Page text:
Yellowstone National Park (Montana Section) Highpoint Trip Report

Electric Peak (10,969 ft)

Date: September 7, 2007
Author: Jim Perkins

Directions to Trailhead

At MM 8 on Hwy 89 (about 46 miles from I-90, X-333) near the boundary of Yellowstone National Park and just North of Gardiner, turn East and cross the Yellowstone River on the steel bridge in Corwin Springs. Then, turn South on the Gardiner Back Road, which parallels the river and proceed 3.4 miles to the Beattie Gulch Trailhead. Easy so far.

By the way, you do not need to enter YíStone Park or have any special permits for this approach. For more info, call the Gardiner Ranger District: (406) 848-7375.

My advice is to park here at Beattie Gulch TH, suit up, walk back up the Gardiner Back Road about 400 yards and start from the road heading West, which is chained, locked shut, says "Road Closed", but is otherwise quite inviting. This is the road to Forbesí Cabin, your first real landmark on this ten mile route to the top.

I started my trek at 5am and made a few errors initially, as there are a few "roads" to choose from in the dark. If you are on a "road" and thoughts like, "Yeah, this was a road maybe 20 years ago" cross your mind, then stop, go back to the last decision point and stay on the real road. The road to Forbes Cabin can be accessed by a normal vehicle. However, one hint would be that once you cross the irrigation ditch stay to your right and aim for the next chained shut fence with the prominent "Restricted Road Use" sign. I believe there are three chained fences in all to the cabin.

From the first, chained fence at Gardiner Back Road, it took me about two hours (5 miles?) to make the obvious cabin. I saw the largest bull elk (a Royal Crown?) and several cow elk on my way up the road and was treated to constant bugling. Also, there are several spots were trails take off from the road. If you stay near the fluorescent orange-topped, white boundary posts (BPís), you will end up OK, back on the road. Taking the trails on the way down saved me about 45 minutes from the Cabin. By the way, these BPís proved very valuable later on today.

Once I reached Forbesí, I made a right expecting about another two miles. Hah! Try 5 miles. If you follow the abandoned road thru the deadfall and burn section, you will arrive at a small, metal sign that says, "Electric Peak Trail, 4.8 miles". Another heads up is that the cabin marks about 2,000 feet of gain. I still had another 3,757 feet of gain to the top. From here, this trail is a hard one to follow. However, I did not lose much elevation and aimed for the grassy hill section above tree line. The BPís can be helpful guides.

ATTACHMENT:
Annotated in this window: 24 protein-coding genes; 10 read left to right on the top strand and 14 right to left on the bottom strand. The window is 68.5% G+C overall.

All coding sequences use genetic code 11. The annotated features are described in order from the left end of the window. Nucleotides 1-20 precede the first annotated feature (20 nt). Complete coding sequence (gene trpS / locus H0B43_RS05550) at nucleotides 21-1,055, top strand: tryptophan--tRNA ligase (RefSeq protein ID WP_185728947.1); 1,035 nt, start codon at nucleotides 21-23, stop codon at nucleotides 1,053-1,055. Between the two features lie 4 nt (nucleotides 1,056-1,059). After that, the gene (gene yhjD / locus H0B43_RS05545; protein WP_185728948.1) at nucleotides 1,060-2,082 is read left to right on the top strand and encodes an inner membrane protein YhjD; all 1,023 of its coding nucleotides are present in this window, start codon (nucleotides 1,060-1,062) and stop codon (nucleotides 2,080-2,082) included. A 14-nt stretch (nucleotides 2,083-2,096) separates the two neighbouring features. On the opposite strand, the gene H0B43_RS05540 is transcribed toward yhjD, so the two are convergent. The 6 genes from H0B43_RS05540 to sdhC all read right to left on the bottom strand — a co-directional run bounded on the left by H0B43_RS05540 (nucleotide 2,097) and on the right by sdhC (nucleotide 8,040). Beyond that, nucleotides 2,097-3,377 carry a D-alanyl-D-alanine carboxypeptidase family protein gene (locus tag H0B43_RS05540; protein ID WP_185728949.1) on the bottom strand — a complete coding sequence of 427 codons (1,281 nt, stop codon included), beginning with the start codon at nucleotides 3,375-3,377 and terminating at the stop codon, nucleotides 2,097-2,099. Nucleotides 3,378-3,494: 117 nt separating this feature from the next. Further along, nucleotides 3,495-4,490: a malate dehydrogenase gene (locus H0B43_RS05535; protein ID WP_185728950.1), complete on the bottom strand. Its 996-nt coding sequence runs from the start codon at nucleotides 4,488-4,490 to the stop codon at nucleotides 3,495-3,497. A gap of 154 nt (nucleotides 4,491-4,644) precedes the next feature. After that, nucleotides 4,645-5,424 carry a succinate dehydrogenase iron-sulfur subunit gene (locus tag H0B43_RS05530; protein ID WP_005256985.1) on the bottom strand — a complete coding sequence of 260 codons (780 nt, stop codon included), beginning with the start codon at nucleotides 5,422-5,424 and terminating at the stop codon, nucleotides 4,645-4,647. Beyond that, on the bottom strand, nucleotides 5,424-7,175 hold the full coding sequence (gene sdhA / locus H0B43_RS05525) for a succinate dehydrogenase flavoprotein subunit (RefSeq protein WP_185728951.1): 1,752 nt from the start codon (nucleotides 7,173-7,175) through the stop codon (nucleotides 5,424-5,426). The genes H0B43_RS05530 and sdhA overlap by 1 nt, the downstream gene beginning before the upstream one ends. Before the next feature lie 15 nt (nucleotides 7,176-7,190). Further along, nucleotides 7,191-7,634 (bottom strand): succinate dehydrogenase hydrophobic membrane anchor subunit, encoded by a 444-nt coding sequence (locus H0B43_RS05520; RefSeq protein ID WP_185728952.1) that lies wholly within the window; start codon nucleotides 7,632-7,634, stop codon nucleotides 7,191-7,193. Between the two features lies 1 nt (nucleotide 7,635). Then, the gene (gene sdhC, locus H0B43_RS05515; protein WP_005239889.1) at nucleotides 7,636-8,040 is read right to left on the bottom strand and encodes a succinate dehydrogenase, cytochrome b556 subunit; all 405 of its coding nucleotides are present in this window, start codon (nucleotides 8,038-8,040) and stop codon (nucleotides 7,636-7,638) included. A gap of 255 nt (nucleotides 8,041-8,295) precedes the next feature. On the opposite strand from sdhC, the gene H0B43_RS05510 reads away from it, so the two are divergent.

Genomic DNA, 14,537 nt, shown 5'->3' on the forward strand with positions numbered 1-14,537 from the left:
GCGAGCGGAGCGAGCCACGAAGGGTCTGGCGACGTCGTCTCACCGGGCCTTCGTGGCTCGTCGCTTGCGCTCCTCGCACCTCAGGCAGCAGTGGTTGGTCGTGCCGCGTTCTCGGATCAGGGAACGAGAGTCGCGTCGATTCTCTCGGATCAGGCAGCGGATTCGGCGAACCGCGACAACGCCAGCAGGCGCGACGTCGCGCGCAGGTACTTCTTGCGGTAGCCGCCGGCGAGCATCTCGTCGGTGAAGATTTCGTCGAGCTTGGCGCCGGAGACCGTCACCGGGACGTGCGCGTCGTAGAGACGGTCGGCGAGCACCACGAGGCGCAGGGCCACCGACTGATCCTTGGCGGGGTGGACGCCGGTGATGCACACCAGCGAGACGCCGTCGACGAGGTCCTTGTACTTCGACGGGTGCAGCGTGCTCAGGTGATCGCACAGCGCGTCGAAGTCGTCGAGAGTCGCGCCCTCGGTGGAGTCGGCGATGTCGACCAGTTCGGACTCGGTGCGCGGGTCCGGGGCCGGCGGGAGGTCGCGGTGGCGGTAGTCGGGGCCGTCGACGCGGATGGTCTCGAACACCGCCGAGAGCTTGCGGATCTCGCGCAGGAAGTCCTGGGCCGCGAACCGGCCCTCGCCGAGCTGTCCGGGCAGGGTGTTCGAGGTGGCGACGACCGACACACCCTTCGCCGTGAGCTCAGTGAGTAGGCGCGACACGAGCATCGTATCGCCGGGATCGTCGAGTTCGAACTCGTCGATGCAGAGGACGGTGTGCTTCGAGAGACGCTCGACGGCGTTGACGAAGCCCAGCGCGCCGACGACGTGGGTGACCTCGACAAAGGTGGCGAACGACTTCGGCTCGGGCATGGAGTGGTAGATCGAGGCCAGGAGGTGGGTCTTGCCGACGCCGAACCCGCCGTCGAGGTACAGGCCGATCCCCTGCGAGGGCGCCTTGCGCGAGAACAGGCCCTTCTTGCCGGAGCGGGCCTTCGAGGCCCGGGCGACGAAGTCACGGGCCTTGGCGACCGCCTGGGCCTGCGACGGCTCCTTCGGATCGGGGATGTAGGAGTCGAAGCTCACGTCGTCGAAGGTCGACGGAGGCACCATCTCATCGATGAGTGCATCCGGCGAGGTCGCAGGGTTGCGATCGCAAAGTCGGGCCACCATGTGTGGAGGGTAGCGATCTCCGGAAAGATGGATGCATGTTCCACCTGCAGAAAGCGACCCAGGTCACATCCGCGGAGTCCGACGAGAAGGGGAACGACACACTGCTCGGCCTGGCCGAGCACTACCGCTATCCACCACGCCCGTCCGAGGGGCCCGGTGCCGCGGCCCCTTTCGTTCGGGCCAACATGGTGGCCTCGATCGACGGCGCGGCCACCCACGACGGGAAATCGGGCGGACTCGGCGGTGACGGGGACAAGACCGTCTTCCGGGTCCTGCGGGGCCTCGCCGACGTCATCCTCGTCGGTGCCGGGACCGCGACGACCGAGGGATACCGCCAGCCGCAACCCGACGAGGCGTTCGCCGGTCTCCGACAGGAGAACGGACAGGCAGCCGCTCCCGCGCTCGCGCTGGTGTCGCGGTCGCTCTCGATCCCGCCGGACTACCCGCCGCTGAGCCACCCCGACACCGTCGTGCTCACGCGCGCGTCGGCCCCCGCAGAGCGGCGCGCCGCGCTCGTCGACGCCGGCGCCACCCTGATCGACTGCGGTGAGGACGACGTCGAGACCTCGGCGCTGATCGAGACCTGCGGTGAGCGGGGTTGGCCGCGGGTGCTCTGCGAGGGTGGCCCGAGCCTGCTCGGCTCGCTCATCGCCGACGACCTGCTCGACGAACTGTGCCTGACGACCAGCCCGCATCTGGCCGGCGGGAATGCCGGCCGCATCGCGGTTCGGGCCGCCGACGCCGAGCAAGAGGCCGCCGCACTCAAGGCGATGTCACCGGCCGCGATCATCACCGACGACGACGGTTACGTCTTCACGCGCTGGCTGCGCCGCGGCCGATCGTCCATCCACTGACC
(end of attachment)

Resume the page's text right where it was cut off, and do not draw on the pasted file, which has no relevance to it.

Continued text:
I have to stop for just a second and say that of all the 40+ hikes Iíve done this year, this grassy meadow section to Electric had the perfect terrain (cushy alpine grass), the perfect steepness (around 15% to 20%), and no guessing as to the objective. Iím not sure I can fully describe the joy, the overwhelming joy it was to descend this section. Anyway, I aimed for the right most highpoint to avoid the straight up scree to Electric. But, I did do some "scree falliní" on the way down. And, with storm clouds to motivate. SWEEEEEET! Make sure to have your gaiters, by the way.

Once making it through the last 500 feet of rock to the rightmost HP, which actually had a journal and marker, I followed the ridge and skirted the backside to finally reach Electric. I was a little confused at this point as my GPS was reading 11,206 feet and Electric is suppose to be 10,969 feet, but the summitpost.org write-up said that Electric is the highest point in the Gallatin Range. There was nothing higher around me, so I called it good, although I did take photos here, at the point next to this one with the cairn marker and at the first, rightmost HP. Iím pretty sure I got it covered.

Time from car to top was 5:20, with 5,757 feet of gain in about 10 miles. Time from top to car was 3:45 with the scree skiiní on Electricís face, and then trailiní instead of roadiní after Forbes. Stay close to the BPís and you will save mucho time.

One last note. Something that had never happened to me before, happened to me on this trek. In the middle of one of my loud breathing exercises on the trail down, I heard a very large animal make a mad dash through the brush. As my eyes focused, I saw a mama black bear moving in the opposite direction (Thank you, LORD!!) and her cub about 20í in a tree, right on the trail. So, what would you do? Exactly, instead of my gun, I grabbed my digital and clicked off about 10 pics as the little shaver shimmied down the pine. Man, are those guys strong.

Oh, and what else would you do if you saw a bear in the woods? No, my wife doesnít want dead animal hides in the house. And no, I didnít have to use toilet paper. Thatís right. I proceed to go retro and bushwacked waaaaaay around this spot in the trail. Adrenalin can be very helpful.